C. A Tale of Two Lands
time limit per test
1 second
memory limit per test
256 megabytes
standard input
standard output

The legend of the foundation of Vectorland talks of two integers $$$x$$$ and $$$y$$$. Centuries ago, the array king placed two markers at points $$$|x|$$$ and $$$|y|$$$ on the number line and conquered all the land in between (including the endpoints), which he declared to be Arrayland. Many years later, the vector king placed markers at points $$$|x - y|$$$ and $$$|x + y|$$$ and conquered all the land in between (including the endpoints), which he declared to be Vectorland. He did so in such a way that the land of Arrayland was completely inside (including the endpoints) the land of Vectorland.

Here $$$|z|$$$ denotes the absolute value of $$$z$$$.

Now, Jose is stuck on a question of his history exam: "What are the values of $$$x$$$ and $$$y$$$?" Jose doesn't know the answer, but he believes he has narrowed the possible answers down to $$$n$$$ integers $$$a_1, a_2, \dots, a_n$$$. Now, he wants to know the number of unordered pairs formed by two different elements from these $$$n$$$ integers such that the legend could be true if $$$x$$$ and $$$y$$$ were equal to these two values. Note that it is possible that Jose is wrong, and that no pairs could possibly make the legend true.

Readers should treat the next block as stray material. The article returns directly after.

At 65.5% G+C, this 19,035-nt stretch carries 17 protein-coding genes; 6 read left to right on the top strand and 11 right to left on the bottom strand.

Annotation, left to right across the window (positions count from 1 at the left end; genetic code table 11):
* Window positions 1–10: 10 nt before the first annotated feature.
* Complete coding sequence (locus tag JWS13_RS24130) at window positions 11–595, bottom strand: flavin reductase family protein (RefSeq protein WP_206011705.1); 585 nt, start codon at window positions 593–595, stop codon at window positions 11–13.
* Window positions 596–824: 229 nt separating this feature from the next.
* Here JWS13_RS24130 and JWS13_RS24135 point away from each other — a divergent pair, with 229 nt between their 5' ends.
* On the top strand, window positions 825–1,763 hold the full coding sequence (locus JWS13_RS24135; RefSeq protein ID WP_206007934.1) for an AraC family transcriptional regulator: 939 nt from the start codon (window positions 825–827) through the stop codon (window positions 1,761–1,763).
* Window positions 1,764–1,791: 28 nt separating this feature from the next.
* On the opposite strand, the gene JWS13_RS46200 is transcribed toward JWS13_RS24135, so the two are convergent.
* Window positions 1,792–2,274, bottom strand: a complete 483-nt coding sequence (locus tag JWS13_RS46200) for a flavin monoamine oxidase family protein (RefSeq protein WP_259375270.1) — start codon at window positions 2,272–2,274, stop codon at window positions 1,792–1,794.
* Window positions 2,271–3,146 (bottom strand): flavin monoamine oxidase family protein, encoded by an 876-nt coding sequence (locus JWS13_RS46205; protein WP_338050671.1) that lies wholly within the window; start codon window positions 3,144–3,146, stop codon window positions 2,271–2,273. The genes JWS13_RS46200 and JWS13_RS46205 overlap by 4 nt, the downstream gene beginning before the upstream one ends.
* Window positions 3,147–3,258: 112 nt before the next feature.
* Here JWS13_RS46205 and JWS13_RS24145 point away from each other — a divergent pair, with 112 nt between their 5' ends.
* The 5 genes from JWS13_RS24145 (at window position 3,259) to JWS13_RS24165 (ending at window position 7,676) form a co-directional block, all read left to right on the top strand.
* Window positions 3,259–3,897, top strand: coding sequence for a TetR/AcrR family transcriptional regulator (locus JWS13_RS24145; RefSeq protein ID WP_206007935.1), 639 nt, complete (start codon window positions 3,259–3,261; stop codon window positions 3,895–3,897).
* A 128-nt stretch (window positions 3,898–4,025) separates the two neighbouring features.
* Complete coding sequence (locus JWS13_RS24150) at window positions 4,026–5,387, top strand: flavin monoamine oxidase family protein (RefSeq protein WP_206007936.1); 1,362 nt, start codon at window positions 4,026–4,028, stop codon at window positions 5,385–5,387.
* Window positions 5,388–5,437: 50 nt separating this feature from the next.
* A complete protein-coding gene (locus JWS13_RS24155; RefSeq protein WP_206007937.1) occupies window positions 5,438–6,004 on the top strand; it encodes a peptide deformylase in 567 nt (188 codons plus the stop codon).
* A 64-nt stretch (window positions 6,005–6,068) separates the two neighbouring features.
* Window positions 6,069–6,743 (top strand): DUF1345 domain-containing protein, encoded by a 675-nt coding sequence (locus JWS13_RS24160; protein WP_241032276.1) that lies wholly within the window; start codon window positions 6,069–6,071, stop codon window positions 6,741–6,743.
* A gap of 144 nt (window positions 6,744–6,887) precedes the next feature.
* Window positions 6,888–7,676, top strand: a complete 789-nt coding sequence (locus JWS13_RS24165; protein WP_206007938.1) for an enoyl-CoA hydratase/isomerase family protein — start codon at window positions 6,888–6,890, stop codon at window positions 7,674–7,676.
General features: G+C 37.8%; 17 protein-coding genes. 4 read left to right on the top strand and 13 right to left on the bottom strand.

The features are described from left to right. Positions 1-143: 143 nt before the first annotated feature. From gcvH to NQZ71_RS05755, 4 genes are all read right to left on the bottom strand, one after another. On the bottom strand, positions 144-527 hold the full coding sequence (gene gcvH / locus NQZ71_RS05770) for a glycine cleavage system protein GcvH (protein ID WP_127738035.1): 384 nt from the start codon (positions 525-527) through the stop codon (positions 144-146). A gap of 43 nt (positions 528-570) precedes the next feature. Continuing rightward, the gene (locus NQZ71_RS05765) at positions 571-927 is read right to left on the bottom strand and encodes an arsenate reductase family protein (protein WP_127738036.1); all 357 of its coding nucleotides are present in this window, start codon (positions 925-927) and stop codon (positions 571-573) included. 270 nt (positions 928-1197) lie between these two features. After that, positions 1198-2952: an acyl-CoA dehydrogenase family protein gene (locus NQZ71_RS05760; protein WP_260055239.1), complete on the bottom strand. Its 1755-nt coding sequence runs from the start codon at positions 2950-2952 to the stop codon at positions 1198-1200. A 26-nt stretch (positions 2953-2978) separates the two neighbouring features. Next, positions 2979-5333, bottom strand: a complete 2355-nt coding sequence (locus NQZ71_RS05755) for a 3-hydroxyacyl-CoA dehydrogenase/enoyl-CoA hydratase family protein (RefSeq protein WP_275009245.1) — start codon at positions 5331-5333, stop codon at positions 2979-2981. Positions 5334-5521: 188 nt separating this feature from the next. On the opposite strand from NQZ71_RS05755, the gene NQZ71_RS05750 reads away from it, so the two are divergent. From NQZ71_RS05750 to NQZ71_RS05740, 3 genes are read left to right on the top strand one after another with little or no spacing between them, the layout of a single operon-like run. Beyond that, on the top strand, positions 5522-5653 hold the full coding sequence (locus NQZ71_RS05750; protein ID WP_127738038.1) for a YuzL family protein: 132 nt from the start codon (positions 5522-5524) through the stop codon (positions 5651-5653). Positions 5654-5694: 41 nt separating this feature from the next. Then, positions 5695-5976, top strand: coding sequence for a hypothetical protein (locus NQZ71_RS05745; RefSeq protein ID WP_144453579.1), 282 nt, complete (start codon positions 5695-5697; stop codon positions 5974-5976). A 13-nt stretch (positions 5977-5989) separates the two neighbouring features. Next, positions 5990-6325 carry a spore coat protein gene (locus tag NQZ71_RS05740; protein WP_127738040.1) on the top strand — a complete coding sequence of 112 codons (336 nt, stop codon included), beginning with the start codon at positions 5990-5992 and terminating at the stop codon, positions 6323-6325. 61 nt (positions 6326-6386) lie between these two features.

The first line contains a single integer $$$n$$$ ($$$2 \le n \le 2 \cdot 10^5$$$)  — the number of choices.

The second line contains $$$n$$$ pairwise distinct integers $$$a_1, a_2, \dots, a_n$$$ ($$$-10^9 \le a_i \le 10^9$$$) — the choices Jose is considering.


Print a single integer number — the number of unordered pairs $$$\{x, y\}$$$ formed by different numbers from Jose's choices that could make the legend true.

2 5 -3
3 6

Consider the first sample. For the pair $$$\{2, 5\}$$$, the situation looks as follows, with the Arrayland markers at $$$|2| = 2$$$ and $$$|5| = 5$$$, while the Vectorland markers are located at $$$|2 - 5| = 3$$$ and $$$|2 + 5| = 7$$$:

The legend is not true in this case, because the interval $$$[2, 3]$$$ is not conquered by Vectorland. For the pair $$$\{5, -3\}$$$ the situation looks as follows, with Arrayland consisting of the interval $$$[3, 5]$$$ and Vectorland consisting of the interval $$$[2, 8]$$$:

As Vectorland completely contains Arrayland, the legend is true. It can also be shown that the legend is true for the pair $$$\{2, -3\}$$$, for a total of two pairs.

In the second sample, the only pair is $$$\{3, 6\}$$$, and the situation looks as follows:

Note that even though Arrayland and Vectorland share $$$3$$$ as endpoint, we still consider Arrayland to be completely inside of Vectorland.